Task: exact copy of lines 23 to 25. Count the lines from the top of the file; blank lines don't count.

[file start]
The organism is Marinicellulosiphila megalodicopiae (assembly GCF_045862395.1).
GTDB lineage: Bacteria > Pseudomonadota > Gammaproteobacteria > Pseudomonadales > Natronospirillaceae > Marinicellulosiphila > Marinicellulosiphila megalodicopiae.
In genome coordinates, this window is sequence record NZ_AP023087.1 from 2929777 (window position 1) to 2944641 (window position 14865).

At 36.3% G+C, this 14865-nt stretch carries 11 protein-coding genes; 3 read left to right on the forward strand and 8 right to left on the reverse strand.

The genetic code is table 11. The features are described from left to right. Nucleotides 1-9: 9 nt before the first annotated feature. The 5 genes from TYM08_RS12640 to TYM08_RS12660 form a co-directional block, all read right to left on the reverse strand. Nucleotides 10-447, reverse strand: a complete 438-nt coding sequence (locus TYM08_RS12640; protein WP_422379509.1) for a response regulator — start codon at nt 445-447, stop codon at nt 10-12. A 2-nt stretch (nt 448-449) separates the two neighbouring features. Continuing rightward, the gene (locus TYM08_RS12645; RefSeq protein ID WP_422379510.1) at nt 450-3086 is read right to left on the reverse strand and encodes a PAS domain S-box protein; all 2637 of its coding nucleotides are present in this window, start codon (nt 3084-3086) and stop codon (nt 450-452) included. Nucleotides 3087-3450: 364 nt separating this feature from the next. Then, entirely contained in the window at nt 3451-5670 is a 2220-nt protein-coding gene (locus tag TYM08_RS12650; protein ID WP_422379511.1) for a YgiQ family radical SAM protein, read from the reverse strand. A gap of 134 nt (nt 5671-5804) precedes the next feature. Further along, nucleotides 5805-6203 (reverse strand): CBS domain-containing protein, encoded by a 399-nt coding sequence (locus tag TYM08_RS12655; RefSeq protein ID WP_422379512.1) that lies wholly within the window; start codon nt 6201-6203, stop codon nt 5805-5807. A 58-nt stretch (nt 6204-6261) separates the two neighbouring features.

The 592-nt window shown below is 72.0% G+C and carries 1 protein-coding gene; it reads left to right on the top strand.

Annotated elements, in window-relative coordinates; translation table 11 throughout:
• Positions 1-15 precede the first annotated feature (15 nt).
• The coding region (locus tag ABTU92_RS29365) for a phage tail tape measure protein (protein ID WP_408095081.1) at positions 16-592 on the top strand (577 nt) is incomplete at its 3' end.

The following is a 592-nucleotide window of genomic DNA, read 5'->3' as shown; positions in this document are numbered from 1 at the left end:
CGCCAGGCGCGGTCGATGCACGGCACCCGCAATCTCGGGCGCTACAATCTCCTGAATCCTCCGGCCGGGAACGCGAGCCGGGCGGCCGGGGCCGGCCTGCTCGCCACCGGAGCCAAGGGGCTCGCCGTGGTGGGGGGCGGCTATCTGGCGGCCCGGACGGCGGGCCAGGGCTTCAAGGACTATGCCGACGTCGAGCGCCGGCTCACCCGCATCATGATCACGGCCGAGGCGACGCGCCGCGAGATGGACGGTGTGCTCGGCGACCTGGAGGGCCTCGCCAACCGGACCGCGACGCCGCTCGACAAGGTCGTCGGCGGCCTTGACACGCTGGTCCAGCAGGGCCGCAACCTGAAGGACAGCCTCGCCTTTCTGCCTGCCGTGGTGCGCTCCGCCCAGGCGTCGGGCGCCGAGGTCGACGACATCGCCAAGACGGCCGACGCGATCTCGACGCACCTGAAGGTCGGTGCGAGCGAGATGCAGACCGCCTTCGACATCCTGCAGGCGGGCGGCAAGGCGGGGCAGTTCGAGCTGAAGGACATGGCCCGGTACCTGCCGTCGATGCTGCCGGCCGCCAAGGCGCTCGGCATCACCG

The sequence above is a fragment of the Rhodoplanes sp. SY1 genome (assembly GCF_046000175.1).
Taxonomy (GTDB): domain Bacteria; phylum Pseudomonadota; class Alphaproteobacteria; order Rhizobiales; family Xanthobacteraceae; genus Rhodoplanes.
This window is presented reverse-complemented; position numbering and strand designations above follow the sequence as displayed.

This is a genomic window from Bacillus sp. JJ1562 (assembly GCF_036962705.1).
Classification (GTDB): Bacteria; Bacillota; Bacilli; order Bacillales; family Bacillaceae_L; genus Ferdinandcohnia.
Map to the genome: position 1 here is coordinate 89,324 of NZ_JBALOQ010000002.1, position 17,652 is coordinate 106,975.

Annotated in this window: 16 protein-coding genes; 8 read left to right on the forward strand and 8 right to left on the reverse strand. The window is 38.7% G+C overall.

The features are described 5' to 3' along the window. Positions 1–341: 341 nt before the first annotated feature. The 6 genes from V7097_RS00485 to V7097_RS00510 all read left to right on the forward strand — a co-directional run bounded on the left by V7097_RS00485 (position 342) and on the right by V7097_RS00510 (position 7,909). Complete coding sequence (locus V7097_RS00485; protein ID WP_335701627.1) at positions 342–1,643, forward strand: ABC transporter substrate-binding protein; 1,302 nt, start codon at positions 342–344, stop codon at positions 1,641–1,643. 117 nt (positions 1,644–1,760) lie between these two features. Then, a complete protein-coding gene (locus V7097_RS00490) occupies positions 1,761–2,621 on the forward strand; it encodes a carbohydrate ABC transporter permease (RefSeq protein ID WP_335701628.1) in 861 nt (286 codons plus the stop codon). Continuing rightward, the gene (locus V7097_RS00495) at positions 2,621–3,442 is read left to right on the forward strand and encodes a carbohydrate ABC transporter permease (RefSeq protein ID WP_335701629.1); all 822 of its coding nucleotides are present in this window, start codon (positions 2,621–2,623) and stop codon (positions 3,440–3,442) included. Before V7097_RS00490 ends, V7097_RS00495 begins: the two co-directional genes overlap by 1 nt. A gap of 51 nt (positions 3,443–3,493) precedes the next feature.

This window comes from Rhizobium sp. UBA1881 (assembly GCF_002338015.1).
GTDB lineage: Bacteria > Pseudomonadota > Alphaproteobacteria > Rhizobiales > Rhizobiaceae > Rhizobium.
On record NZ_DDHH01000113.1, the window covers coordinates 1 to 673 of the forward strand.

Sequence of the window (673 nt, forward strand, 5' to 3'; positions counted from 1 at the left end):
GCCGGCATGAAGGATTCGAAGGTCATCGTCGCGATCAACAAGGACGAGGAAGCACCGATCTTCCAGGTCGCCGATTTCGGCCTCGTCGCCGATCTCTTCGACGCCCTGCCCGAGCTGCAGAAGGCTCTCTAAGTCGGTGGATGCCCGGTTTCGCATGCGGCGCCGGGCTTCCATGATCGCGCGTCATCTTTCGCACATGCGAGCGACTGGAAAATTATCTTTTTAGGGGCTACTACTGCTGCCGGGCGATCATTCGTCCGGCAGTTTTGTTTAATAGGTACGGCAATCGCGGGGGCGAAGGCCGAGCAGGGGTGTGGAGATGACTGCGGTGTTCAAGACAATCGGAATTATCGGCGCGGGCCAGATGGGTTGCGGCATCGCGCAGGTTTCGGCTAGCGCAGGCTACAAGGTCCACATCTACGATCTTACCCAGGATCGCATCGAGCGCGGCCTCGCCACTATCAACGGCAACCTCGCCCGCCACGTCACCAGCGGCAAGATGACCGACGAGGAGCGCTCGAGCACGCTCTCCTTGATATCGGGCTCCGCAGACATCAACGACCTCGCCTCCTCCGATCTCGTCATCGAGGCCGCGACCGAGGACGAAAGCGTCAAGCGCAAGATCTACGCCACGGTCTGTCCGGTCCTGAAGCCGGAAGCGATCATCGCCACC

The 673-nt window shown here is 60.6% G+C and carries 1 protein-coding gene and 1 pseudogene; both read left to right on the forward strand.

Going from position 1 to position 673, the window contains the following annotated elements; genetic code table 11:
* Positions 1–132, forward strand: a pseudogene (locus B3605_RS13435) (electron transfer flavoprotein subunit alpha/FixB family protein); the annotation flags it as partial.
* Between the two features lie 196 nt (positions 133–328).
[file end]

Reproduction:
Sequence of the window (673 nt, forward strand, 5' to 3'; positions counted from 1 at the left end):
GCCGGCATGAAGGATTCGAAGGTCATCGTCGCGATCAACAAGGACGAGGAAGCACCGATCTTCCAGGTCGCCGATTTCGGCCTCGTCGCCGATCTCTTCGACGCCCTGCCCGAGCTGCAGAAGGCTCTCTAAGTCGGTGGATGCCCGGTTTCGCATGCGGCGCCGGGCTTCCATGATCGCGCGTCATCTTTCGCACATGCGAGCGACTGGAAAATTATCTTTTTAGGGGCTACTACTGCTGCCGGGCGATCATTCGTCCGGCAGTTTTGTTTAATAGGTACGGCAATCGCGGGGGCGAAGGCCGAGCAGGGGTGTGGAGATGACTGCGGTGTTCAAGACAATCGGAATTATCGGCGCGGGCCAGATGGGTTGCGGCATCGCGCAGGTTTCGGCTAGCGCAGGCTACAAGGTCCACATCTACGATCTTACCCAGGATCGCATCGAGCGCGGCCTCGCCACTATCAACGGCAACCTCGCCCGCCACGTCACCAGCGGCAAGATGACCGACGAGGAGCGCTCGAGCACGCTCTCCTTGATATCGGGCTCCGCAGACATCAACGACCTCGCCTCCTCCGATCTCGTCATCGAGGCCGCGACCGAGGACGAAAGCGTCAAGCGCAAGATCTACGCCACGGTCTGTCCGGTCCTGAAGCCGGAAGCGATCATCGCCACC

The 673-nt window shown here is 60.6% G+C and carries 1 protein-coding gene and 1 pseudogene; both read left to right on the forward strand.